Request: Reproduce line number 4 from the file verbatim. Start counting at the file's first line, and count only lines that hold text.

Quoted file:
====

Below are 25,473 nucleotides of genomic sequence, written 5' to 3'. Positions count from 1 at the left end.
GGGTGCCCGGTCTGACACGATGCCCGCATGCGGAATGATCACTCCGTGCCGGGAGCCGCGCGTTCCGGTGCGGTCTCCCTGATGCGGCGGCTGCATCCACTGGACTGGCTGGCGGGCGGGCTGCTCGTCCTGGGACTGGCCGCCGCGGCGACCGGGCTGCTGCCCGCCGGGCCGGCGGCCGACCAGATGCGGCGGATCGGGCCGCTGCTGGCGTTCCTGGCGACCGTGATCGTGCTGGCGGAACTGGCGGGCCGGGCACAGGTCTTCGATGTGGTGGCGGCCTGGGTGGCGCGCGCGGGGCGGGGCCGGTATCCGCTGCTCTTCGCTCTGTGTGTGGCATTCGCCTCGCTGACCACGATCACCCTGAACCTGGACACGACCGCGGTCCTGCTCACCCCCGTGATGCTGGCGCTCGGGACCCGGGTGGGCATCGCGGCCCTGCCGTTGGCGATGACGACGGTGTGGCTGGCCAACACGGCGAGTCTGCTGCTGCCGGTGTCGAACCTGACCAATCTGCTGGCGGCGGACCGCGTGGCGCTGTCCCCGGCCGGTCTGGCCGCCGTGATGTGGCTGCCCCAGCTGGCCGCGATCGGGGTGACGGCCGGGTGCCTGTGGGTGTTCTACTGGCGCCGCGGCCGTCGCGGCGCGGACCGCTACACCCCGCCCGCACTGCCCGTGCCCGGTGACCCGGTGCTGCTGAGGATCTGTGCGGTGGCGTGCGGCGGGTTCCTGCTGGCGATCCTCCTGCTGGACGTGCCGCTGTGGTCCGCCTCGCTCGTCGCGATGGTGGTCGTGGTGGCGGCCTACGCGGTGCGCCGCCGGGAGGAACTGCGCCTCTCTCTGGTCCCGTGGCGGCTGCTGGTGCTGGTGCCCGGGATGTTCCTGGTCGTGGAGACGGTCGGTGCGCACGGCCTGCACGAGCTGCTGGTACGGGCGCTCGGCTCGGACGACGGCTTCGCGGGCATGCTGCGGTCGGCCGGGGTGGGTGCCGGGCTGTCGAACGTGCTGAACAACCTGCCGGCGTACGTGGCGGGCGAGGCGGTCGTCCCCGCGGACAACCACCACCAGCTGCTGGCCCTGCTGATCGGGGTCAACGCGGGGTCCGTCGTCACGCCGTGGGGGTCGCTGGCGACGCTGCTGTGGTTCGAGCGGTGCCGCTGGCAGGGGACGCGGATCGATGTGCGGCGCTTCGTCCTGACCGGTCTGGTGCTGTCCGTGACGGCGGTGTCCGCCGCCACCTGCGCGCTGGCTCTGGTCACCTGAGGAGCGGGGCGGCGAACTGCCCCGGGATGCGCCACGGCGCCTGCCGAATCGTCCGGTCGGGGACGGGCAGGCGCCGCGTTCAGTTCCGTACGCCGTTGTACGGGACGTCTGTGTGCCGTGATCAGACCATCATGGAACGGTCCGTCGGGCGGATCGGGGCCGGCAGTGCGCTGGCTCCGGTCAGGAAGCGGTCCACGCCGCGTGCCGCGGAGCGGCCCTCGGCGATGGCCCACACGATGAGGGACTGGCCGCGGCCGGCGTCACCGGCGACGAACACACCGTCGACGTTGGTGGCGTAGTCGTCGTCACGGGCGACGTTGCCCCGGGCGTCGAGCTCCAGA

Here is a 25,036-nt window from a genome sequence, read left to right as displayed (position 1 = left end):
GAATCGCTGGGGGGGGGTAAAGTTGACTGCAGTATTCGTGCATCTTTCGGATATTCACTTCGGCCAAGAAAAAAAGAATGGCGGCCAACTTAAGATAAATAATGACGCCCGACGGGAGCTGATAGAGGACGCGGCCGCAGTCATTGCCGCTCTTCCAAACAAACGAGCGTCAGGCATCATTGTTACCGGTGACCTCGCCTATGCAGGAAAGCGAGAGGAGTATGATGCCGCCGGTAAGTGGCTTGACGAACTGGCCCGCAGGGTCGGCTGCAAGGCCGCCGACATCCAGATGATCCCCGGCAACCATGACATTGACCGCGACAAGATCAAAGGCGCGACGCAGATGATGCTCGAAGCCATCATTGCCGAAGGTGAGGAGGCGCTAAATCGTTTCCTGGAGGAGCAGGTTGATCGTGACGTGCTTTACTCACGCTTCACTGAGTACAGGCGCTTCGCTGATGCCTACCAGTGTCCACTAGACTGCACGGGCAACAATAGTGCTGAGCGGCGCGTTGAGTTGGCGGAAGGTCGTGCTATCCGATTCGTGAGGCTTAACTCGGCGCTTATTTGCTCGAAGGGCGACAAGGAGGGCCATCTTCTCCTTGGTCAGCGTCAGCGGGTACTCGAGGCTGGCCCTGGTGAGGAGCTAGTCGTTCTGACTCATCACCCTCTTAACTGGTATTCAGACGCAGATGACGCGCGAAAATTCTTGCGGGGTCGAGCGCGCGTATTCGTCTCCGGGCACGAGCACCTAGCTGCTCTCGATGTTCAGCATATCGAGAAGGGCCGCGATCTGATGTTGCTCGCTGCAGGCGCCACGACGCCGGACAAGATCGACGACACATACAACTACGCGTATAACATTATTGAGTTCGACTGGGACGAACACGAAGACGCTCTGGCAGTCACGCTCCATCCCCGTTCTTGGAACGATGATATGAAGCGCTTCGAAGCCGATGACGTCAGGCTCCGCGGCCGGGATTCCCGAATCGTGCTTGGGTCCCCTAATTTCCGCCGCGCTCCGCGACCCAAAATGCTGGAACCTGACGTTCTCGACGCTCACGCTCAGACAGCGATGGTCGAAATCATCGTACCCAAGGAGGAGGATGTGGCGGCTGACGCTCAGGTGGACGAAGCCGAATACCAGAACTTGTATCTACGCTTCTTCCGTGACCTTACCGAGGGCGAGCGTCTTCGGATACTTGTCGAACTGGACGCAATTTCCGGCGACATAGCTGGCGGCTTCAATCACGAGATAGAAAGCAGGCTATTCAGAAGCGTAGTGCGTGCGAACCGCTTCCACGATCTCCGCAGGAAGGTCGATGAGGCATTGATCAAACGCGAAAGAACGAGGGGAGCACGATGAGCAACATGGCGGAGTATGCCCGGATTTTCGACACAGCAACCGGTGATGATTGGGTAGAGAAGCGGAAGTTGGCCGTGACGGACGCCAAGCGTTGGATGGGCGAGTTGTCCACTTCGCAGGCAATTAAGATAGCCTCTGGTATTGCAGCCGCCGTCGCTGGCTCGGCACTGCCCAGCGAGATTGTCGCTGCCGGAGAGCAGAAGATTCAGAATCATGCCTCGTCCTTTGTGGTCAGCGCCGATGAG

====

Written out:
GAATCGCTGGGGGGGGGTAAAGTTGACTGCAGTATTCGTGCATCTTTCGGATATTCACTTCGGCCAAGAAAAAAAGAATGGCGGCCAACTTAAGATAAATAATGACGCCCGACGGGAGCTGATAGAGGACGCGGCCGCAGTCATTGCCGCTCTTCCAAACAAACGAGCGTCAGGCATCATTGTTACCGGTGACCTCGCCTATGCAGGAAAGCGAGAGGAGTATGATGCCGCCGGTAAGTGGCTTGACGAACTGGCCCGCAGGGTCGGCTGCAAGGCCGCCGACATCCAGATGATCCCCGGCAACCATGACATTGACCGCGACAAGATCAAAGGCGCGACGCAGATGATGCTCGAAGCCATCATTGCCGAAGGTGAGGAGGCGCTAAATCGTTTCCTGGAGGAGCAGGTTGATCGTGACGTGCTTTACTCACGCTTCACTGAGTACAGGCGCTTCGCTGATGCCTACCAGTGTCCACTAGACTGCACGGGCAACAATAGTGCTGAGCGGCGCGTTGAGTTGGCGGAAGGTCGTGCTATCCGATTCGTGAGGCTTAACTCGGCGCTTATTTGCTCGAAGGGCGACAAGGAGGGCCATCTTCTCCTTGGTCAGCGTCAGCGGGTACTCGAGGCTGGCCCTGGTGAGGAGCTAGTCGTTCTGACTCATCACCCTCTTAACTGGTATTCAGACGCAGATGACGCGCGAAAATTCTTGCGGGGTCGAGCGCGCGTATTCGTCTCCGGGCACGAGCACCTAGCTGCTCTCGATGTTCAGCATATCGAGAAGGGCCGCGATCTGATGTTGCTCGCTGCAGGCGCCACGACGCCGGACAAGATCGACGACACATACAACTACGCGTATAACATTATTGAGTTCGACTGGGACGAACACGAAGACGCTCTGGCAGTCACGCTCCATCCCCGTTCTTGGAACGATGATATGAAGCGCTTCGAAGCCGATGACGTCAGGCTCCGCGGCCGGGATTCCCGAATCGTGCTTGGGTCCCCTAATTTCCGCCGCGCTCCGCGACCCAAAATGCTGGAACCTGACGTTCTCGACGCTCACGCTCAGACAGCGATGGTCGAAATCATCGTACCCAAGGAGGAGGATGTGGCGGCTGACGCTCAGGTGGACGAAGCCGAATACCAGAACTTGTATCTACGCTTCTTCCGTGACCTTACCGAGGGCGAGCGTCTTCGGATACTTGTCGAACTGGACGCAATTTCCGGCGACATAGCTGGCGGCTTCAATCACGAGATAGAAAGCAGGCTATTCAGAAGCGTAGTGCGTGCGAACCGCTTCCACGATCTCCGCAGGAAGGTCGATGAGGCATTGATCAAACGCGAAAGAACGAGGGGAGCACGATGAGCAACATGGCGGAGTATGCCCGGATTTTCGACACAGCAACCGGTGATGATTGGGTAGAGAAGCGGAAGTTGGCCGTGACGGACGCCAAGCGTTGGATGGGCGAGTTGTCCACTTCGCAGGCAATTAAGATAGCCTCTGGTATTGCAGCCGCCGTCGCTGGCTCGGCACTGCCCAGCGAGATTGTCGCTGCCGGAGAGCAGAAGATTCAGAATCATGCCTCGTCCTTTGTGGTCAGCGCCGATGAG